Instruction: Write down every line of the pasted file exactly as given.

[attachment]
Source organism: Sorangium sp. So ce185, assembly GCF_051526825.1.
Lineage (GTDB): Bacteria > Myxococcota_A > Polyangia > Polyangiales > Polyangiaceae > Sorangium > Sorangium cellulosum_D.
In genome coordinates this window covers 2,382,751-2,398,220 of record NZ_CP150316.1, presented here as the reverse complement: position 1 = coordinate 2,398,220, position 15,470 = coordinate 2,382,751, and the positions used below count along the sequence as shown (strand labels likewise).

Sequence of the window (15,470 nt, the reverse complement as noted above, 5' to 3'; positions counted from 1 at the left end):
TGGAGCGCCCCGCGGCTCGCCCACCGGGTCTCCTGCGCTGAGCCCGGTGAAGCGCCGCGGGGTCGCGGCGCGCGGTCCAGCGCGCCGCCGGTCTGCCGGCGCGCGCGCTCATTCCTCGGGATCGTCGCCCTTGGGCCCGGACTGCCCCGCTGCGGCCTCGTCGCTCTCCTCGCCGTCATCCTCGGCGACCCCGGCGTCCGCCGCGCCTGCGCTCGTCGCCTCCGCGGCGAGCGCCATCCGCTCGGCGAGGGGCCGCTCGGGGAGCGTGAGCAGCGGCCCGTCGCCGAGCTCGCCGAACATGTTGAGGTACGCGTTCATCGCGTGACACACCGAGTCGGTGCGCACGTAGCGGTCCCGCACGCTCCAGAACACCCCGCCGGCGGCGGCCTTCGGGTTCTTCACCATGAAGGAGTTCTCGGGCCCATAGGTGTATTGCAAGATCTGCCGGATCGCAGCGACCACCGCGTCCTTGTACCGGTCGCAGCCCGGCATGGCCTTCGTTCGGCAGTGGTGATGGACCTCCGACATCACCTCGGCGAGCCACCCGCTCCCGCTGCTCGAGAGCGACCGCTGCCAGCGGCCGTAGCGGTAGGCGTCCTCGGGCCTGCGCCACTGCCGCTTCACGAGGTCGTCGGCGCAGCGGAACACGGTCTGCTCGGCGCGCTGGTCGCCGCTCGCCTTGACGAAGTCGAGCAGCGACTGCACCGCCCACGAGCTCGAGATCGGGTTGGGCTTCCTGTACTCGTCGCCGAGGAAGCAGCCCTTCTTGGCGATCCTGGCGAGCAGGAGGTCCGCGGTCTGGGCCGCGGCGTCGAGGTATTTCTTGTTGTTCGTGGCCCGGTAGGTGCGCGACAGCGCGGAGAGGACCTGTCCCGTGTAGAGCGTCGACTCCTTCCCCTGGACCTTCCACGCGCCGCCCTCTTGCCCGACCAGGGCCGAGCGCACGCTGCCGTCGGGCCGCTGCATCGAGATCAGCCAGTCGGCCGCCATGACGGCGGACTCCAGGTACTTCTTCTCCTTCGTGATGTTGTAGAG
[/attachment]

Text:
Source organism: Sorangium sp. So ce185, assembly GCF_051526825.1.
Lineage (GTDB): Bacteria > Myxococcota_A > Polyangia > Polyangiales > Polyangiaceae > Sorangium > Sorangium cellulosum_D.
In genome coordinates this window covers 2,382,751-2,398,220 of record NZ_CP150316.1, presented here as the reverse complement: position 1 = coordinate 2,398,220, position 15,470 = coordinate 2,382,751, and the positions used below count along the sequence as shown (strand labels likewise).

Sequence of the window (15,470 nt, the reverse complement as noted above, 5' to 3'; positions counted from 1 at the left end):
TGGAGCGCCCCGCGGCTCGCCCACCGGGTCTCCTGCGCTGAGCCCGGTGAAGCGCCGCGGGGTCGCGGCGCGCGGTCCAGCGCGCCGCCGGTCTGCCGGCGCGCGCGCTCATTCCTCGGGATCGTCGCCCTTGGGCCCGGACTGCCCCGCTGCGGCCTCGTCGCTCTCCTCGCCGTCATCCTCGGCGACCCCGGCGTCCGCCGCGCCTGCGCTCGTCGCCTCCGCGGCGAGCGCCATCCGCTCGGCGAGGGGCCGCTCGGGGAGCGTGAGCAGCGGCCCGTCGCCGAGCTCGCCGAACATGTTGAGGTACGCGTTCATCGCGTGACACACCGAGTCGGTGCGCACGTAGCGGTCCCGCACGCTCCAGAACACCCCGCCGGCGGCGGCCTTCGGGTTCTTCACCATGAAGGAGTTCTCGGGCCCATAGGTGTATTGCAAGATCTGCCGGATCGCAGCGACCACCGCGTCCTTGTACCGGTCGCAGCCCGGCATGGCCTTCGTTCGGCAGTGGTGATGGACCTCCGACATCACCTCGGCGAGCCACCCGCTCCCGCTGCTCGAGAGCGACCGCTGCCAGCGGCCGTAGCGGTAGGCGTCCTCGGGCCTGCGCCACTGCCGCTTCACGAGGTCGTCGGCGCAGCGGAACACGGTCTGCTCGGCGCGCTGGTCGCCGCTCGCCTTGACGAAGTCGAGCAGCGACTGCACCGCCCACGAGCTCGAGATCGGGTTGGGCTTCCTGTACTCGTCGCCGAGGAAGCAGCCCTTCTTGGCGATCCTGGCGAGCAGGAGGTCCGCGGTCTGGGCCGCGGCGTCGAGGTATTTCTTGTTGTTCGTGGCCCGGTAGGTGCGCGACAGCGCGGAGAGGACCTGTCCCGTGTAGAGCGTCGACTCCTTCCCCTGGACCTTCCACGCGCCGCCCTCTTGCCCGACCAGGGCCGAGCGCACGCTGCCGTCGGGCCGCTGCATCGAGATCAGCCAGTCGGCCGCCATGACGGCGGACTCCAGGTACTTCTTCTCCTTCGTGATGTTGTAGAG